By Pennsylvania School Board regulations, beginning with the class of 2017, public school students must demonstrate successful completion of secondary level course work in Algebra I, Biology, and English Literature by passing the Keystone Exams. For the class of 2019, a composition exam will be added. For the class of 2020, passing a civics and government exam will be added to the graduation requirements. In 2011, Pennsylvania high school students field tested the Algebra 1, Biology and English Lit exams. The statewide results were: Algebra 1 38% on grade level, Biology 35% on grade level and English Lit - 49% on grade level. Individual student, school or district reports were not made public, although they were reported to district officials by the Pennsylvania Department of Education. Students identified as having special needs and qualifying for an Individual Educational Program (IEP) may graduate by meeting the requirements of their IEP.
In 2012, 34 Smethport Area School District students took the SAT exams. The District's Verbal Average Score was 490. The Math average score was 499. The Writing average score was 449. The statewide Verbal SAT exams results were: Verbal 491, Math 501, Writing 480. In the USA, 1.65 million students took the exams achieving scores: Verbal 496, Math 514, Writing 488. According to the College Board the maximum score on each section was 800, and 360 students nationwide scored a perfect 2,400.
In 2011, 41 Smethport Area School District students took the SAT exams. The District's Verbal Average Score was 477. The Math average score was 497. The Writing average score was 444. Pennsylvania ranked 40th among states with SAT scores: Verbal - 493, Math - 501, Writing - 479. In the United States, 1.65 million students took the exam in 2011. They averaged 497 (out of 800) verbal, 514 math and 489 in writing.
Junior high school
- 8th Grade Science
- 2012 - 59% on grade level (17% below basic). State - 59%
- 2011 - 80% (6% below basic). State – 58.3%
- 2009 – 54%, State - 55% 
- 2008 – 56%, State – 50% 
7th Grade Reading:
7th Grade Math:
Smethport Area Elementary School is located at 414 South Mechanic Street, Smethport. According to the National Center for Education Statistics, in 2011, the school reported an enrollment of 479 pupils in a taxpayer-funded preschool and grades kindergarten through 6th, with 236 pupils receiving a federal free or reduced-price lunch due to family poverty. The school employed 38 teachers, yielding a student–teacher ratio of 12:1. According to a report by the Pennsylvania Department of Education, 100% of its teachers were rated "Highly Qualified" under No Child Left Behind.
In 2012, Smethport Area Elementary School declined to Warning AYP status due to inadequate student achievement in reading and math. In 2011, Smethport Area Elementary School achieved AYP status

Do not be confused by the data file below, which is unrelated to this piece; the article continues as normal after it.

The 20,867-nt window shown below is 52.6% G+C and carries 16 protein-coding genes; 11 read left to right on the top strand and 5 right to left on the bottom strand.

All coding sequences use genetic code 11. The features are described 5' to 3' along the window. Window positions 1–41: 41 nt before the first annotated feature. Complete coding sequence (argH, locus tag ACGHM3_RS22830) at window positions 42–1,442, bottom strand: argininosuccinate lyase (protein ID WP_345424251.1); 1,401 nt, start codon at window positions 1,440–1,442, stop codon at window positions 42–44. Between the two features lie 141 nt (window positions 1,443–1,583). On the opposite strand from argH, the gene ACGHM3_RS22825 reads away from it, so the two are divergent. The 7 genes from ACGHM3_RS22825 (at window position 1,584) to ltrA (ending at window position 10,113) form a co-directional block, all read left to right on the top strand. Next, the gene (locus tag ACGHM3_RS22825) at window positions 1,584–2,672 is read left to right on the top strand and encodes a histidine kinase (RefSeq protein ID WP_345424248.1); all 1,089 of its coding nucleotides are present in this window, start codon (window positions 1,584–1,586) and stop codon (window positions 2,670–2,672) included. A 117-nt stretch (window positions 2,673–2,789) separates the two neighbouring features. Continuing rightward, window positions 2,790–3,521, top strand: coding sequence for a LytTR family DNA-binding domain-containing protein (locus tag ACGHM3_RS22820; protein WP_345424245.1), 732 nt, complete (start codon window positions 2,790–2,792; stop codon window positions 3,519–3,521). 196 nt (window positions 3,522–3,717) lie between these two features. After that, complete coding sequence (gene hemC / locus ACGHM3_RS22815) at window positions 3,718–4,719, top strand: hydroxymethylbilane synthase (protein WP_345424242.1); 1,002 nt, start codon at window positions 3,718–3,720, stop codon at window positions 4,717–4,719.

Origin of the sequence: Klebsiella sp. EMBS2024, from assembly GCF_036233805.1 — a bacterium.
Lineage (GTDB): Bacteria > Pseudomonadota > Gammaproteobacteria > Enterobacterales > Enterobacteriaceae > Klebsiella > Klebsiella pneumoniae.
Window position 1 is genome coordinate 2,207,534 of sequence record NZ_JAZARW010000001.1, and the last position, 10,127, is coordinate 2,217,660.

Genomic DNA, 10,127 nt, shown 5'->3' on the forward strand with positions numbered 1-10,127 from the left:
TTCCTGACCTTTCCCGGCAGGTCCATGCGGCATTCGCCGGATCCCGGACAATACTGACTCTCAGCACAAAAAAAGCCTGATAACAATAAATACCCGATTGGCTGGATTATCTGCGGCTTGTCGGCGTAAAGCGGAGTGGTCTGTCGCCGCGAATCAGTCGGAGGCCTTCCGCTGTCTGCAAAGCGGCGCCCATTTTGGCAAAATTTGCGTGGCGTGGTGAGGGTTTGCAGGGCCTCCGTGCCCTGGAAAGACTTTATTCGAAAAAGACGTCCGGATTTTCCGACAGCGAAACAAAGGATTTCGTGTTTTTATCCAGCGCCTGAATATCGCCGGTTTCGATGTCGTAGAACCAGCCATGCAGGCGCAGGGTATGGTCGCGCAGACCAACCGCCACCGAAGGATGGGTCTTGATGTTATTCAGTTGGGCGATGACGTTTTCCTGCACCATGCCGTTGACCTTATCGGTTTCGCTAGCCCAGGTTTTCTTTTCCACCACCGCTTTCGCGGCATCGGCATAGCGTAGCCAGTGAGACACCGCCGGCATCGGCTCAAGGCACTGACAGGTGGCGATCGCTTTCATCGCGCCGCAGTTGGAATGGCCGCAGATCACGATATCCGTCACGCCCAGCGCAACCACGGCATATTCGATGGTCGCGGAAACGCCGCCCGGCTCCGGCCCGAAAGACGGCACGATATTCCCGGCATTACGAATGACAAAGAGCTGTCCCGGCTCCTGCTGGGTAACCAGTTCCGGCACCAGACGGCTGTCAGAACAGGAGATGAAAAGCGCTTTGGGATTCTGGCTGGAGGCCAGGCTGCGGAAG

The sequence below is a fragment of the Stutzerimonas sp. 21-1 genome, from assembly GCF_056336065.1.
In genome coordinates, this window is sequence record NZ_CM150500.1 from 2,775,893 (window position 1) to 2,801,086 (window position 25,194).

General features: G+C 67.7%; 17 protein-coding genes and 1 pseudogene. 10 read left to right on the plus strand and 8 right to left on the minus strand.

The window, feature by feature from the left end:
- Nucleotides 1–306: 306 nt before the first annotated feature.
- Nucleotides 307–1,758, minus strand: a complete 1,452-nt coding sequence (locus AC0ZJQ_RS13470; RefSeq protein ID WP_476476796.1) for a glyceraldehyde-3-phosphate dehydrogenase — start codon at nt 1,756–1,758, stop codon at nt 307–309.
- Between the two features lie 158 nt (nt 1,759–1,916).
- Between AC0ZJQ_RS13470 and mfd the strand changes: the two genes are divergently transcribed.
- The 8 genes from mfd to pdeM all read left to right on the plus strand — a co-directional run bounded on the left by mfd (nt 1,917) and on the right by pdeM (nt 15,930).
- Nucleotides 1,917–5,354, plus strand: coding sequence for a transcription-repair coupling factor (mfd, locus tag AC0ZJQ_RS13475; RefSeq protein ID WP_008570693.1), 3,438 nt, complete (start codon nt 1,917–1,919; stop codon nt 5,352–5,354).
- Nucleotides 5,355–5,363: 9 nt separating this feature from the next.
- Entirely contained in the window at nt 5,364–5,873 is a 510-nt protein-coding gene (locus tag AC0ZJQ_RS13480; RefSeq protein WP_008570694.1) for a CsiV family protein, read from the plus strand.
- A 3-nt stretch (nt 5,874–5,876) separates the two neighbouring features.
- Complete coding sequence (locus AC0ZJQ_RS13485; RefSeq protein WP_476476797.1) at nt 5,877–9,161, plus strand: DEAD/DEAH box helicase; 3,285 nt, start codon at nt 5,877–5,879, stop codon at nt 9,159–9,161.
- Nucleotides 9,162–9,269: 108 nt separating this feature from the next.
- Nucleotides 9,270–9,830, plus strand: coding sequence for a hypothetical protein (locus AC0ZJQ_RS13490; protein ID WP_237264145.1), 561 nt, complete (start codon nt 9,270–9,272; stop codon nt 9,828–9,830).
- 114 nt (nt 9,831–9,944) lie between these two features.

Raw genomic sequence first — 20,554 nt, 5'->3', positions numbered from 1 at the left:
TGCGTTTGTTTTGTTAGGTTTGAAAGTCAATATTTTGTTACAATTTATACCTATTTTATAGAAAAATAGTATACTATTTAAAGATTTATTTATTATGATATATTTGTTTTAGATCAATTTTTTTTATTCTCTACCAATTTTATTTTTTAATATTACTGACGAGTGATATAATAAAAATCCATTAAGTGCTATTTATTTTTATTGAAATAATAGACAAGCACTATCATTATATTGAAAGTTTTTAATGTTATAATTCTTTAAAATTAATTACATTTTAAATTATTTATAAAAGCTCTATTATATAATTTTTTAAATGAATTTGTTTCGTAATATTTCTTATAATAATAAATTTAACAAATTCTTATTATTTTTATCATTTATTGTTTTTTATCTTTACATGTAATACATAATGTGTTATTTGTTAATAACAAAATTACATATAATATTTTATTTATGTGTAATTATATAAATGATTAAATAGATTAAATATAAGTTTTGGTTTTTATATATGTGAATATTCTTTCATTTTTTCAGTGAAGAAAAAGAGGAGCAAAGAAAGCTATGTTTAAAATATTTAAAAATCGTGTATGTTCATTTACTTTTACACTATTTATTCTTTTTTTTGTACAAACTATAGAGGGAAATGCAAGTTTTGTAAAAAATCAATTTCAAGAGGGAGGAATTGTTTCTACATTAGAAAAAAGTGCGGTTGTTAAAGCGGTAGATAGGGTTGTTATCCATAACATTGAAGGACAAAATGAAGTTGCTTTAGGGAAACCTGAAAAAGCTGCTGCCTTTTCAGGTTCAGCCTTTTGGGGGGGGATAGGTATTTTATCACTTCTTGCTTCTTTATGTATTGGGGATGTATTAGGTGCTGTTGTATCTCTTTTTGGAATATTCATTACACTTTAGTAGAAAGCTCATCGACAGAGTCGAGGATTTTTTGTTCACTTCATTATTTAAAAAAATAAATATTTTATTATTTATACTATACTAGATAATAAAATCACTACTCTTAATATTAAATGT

6th Grade Reading:
6th Grade Math:
5th Grade Reading:
5th Grade Math:
- 4th Grade Science
- 2012 - 72%, (18% below basic). State - 82%
- 2011 - 78%, (9% below basic). State - 82.9%
- 2010 - 77%, (11% below basic). State - 81%
Smethport Area School Board established a district wellness policy in 2006. The policy deals with nutritious meals served at school, the control of access to some foods and beverages during school hours, age appropriate nutrition education for all students, and physical education for students K-12. The policy is in response to state mandates and federal legislation (P.L. 108 – 265). The law dictates that each school district participating in a program authorized by the Richard B. Russell National School Lunch Act (42 U.S.C. 1751 et seq) or the Child Nutrition Act of 1966 (42 U.S.C. 1771 et seq) "shall establish a local school wellness policy by School Year 2006." Most districts identified the superintendent and school foodservice director as responsible for ensuring local wellness policy implementation. e
The legislation placed the responsibility of developing a wellness policy at the local level so the individual needs of each district can be addressed. According to the requirements for the Local Wellness Policy, school districts must set goals for nutrition education, physical activity, campus food provision, and other school-based activities designed to promote student wellness. Additionally, districts were required to involve a broad group of individuals in policy development and to have a plan for measuring policy implementation. Districts were offered a choice of levels of implementation for limiting or prohibiting low nutrition foods on the school campus. In final implementation these regulations prohibit some foods and beverages on the school campus. The Pennsylvania Department of Education required the district to submit a copy of the policy for approval.
The District offers a free school breakfast to low-income children. The program is funded with federal dollars through the USDA.